Best comic books for a three-year-old?
December 18, 2014 7:57 PM   Subscribe

What comic books should I buy for an (understandably illiterate) three-year-old? So heavy on the (beautiful, inspiring) artwork, and light on the dialogue. Her parents will be reading along, but I want something the little bugger can also appreciate with her eyes only.
posted by isnotchicago to Media & Arts (14 answers total) 15 users marked this as a favorite
Best answer: Owly is about an Owl who wants to make friends; no dialogue and a great opp for your three year old to "read" to your parents, which is a great opp to practice interpreting facial expressions, visual interpretation, etc.
posted by spunweb at 8:06 PM on December 18, 2014 [1 favorite]

Best answer: GON! Seriously, it's completely wordless and the little kids I knew who read it thought it was awesome. They had no trouble following along with their parents' help.
posted by That's Numberwang! at 8:07 PM on December 18, 2014 [1 favorite]

Tbh we love Owly so much we have apparently lost our copy. But my niece is showing me her Owly stuffie so there's that available too.
posted by spunweb at 8:08 PM on December 18, 2014 [1 favorite]

Best answer: I'm not sure if your definition of 'comic book' would include it, but it meets the criteria of beautiful and dialogue free...and seasonal for this time of year: Peter Spiers 'Christmas'...and in fact many of his books are similar. But his Christmas one is particularly gorgeous. 'Bored Nothing To Do' is also charming, if maybe a bit more suited for a slightly older child.
posted by Northbysomewhatcrazy at 9:15 PM on December 18, 2014

Best answer: Raymond Briggs' The Snowman! It is laid out like a graphic novel (the link shows examples of interior pages) but there are no words. The illustrations are beautiful, and its a lovely story, totally age appropriate.
posted by hurdy gurdy girl at 10:25 PM on December 18, 2014

Here's the British Comic Awards page on Raymond Briggs...he is a talented artist and has done lots more kids' graphic novels. I might steer clear of some of the darker ones though (e.g. When the Wind Blows is about an elderly couple surviving a nuclear holocaust).
posted by hurdy gurdy girl at 10:31 PM on December 18, 2014

Best answer: Hardcover, but sequential art with no words: Sunshine and Moonlight by Jan Ormerod were particular favourites in our house when the kid was that age (and still are). The 'Look Inside' in the Amazon links is almost completely useless, but there does seem to be one actual page visible for Sunshine, and the Guardian link shows a sequence from Sunshine at the top.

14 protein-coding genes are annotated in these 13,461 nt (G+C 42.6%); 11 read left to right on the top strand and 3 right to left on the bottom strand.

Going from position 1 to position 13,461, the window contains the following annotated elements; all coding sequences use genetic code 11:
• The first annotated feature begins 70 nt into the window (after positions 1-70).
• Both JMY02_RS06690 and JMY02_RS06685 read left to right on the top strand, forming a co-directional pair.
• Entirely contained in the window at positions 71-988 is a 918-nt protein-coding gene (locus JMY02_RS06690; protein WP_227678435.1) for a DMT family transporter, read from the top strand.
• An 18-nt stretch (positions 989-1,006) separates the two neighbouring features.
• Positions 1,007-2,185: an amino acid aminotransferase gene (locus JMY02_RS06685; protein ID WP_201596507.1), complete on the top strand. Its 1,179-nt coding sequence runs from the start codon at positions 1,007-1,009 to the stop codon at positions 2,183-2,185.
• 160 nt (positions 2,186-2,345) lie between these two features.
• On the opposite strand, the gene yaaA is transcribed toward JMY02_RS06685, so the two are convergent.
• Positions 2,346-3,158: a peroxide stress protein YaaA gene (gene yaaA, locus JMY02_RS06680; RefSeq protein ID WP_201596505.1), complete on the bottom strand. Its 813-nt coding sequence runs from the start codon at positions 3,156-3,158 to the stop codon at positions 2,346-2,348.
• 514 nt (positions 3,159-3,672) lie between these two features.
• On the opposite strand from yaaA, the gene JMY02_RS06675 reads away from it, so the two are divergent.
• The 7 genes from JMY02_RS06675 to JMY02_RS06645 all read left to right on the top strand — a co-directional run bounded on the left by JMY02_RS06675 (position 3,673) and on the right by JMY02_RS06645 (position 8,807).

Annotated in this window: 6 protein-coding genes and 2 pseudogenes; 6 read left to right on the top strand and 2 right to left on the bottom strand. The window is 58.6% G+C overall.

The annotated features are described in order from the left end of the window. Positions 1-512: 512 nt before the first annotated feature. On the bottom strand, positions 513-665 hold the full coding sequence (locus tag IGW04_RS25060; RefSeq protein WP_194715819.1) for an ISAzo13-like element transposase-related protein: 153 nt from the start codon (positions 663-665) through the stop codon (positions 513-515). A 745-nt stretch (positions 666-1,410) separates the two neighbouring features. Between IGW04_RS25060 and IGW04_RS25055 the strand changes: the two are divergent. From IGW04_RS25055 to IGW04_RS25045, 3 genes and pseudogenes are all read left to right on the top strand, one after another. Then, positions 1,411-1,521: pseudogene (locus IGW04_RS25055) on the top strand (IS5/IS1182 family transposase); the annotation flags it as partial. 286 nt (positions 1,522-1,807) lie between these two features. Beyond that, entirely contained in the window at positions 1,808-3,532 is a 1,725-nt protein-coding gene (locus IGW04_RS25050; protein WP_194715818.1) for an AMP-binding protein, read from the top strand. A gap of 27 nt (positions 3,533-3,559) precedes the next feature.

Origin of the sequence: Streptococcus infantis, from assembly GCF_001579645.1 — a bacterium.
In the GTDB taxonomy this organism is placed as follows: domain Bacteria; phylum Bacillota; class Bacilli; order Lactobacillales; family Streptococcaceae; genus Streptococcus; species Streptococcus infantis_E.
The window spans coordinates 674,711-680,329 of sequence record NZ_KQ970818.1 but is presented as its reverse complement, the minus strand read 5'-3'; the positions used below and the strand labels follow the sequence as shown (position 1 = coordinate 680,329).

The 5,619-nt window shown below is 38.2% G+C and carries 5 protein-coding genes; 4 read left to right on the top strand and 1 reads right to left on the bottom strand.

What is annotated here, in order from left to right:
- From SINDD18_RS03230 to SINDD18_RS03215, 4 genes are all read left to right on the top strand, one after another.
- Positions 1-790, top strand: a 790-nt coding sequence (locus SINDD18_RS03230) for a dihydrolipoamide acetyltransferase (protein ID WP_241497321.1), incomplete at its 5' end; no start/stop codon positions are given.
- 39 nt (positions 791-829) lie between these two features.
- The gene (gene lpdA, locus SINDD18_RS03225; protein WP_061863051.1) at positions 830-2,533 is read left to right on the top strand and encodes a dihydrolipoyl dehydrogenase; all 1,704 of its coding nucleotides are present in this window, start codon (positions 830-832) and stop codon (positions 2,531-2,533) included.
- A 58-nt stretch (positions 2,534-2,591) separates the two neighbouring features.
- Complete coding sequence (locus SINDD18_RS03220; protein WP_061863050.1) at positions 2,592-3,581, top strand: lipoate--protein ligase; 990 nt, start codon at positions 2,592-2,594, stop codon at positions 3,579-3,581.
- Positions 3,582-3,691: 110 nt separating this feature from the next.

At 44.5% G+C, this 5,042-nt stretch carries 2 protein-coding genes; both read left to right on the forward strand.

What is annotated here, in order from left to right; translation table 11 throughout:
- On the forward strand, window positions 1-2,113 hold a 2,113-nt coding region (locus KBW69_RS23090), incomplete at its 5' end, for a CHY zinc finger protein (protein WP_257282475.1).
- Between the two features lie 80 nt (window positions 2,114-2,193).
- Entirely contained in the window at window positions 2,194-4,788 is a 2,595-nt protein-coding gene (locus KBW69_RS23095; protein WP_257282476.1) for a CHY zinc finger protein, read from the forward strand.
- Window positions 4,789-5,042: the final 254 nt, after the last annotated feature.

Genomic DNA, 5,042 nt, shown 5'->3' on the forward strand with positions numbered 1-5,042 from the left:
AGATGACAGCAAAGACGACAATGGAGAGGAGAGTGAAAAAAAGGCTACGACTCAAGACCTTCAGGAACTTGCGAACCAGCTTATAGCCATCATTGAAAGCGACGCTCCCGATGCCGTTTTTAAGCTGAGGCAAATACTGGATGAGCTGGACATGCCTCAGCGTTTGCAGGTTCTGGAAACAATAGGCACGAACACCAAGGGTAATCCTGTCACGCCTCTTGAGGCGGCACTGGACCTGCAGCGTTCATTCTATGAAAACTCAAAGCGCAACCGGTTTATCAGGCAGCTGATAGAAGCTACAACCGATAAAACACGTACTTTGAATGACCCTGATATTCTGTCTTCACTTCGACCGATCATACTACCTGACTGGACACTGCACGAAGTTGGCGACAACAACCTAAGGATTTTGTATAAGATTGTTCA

posted by you must supply a verb at 1:32 AM on December 19, 2014

Best answer: Mr. Wuffles is a hilarious wordless picture book laid out like a comic book about a spaceship full of tiny aliens outwitting a bored cat. My 3 year old insisted on keeping it out of the library for 3 months.
posted by The Elusive Architeuthis at 4:42 AM on December 19, 2014 [3 favorites]

Best answer: Yeah, I came in here to say David Wiesner (who did Mr. Wuffles). Tuesday is an absolute classic. Freefall might also be good for a 3-year-old; I like Flotsam and Sector 7 and 6/29/99 but they've actually got text.
posted by The Bridge on the River Kai Ryssdal at 6:10 AM on December 19, 2014 [1 favorite]

Best answer: For a slightly older kid, but Toon Books does some amazing and gorgeous books for early readers.
posted by darksong at 6:24 AM on December 19, 2014

Best answer: Seconding the Toon Books recommendation -- their "level 1" series is just right for our 3 year old. I think the age recommendation is there for kids that are reading themselves. Highlights include "A Trip to the Bottom of the World with Mouse" and "Silly Lilly."
posted by cubby at 7:39 AM on December 19, 2014

Best answer: Johnny Boo!
posted by Potomac Avenue at 7:55 AM on December 19, 2014

Response by poster: Thanks for all the great answers so far!

@The Bridge on the River Kai Ryssdal: some (or even a good bit of) text is more than fine. As long as it seems like something she could enjoy with her parents or without. (Plus, something closer to a more typical comic plays into my ultimate nefarious plan of making her fall in love with comics in general.)

@hurdy gurdy girl: that nuclear holocaust book is probably a bit too mature...but a book created for young adults/adults could be fine given the right content. I do not know what is appropriate for a three year old, but anything iffy I would just run by the parents for permission.
posted by isnotchicago at 10:19 AM on December 19, 2014

Not a comic book per se, but a wordless book written in comic-book style panels. Highly recommended.

I will lend my support to the Owly and David Wiesner recommendations as well.
posted by haunted_pomegranate at 6:29 PM on December 19, 2014 [1 favorite]

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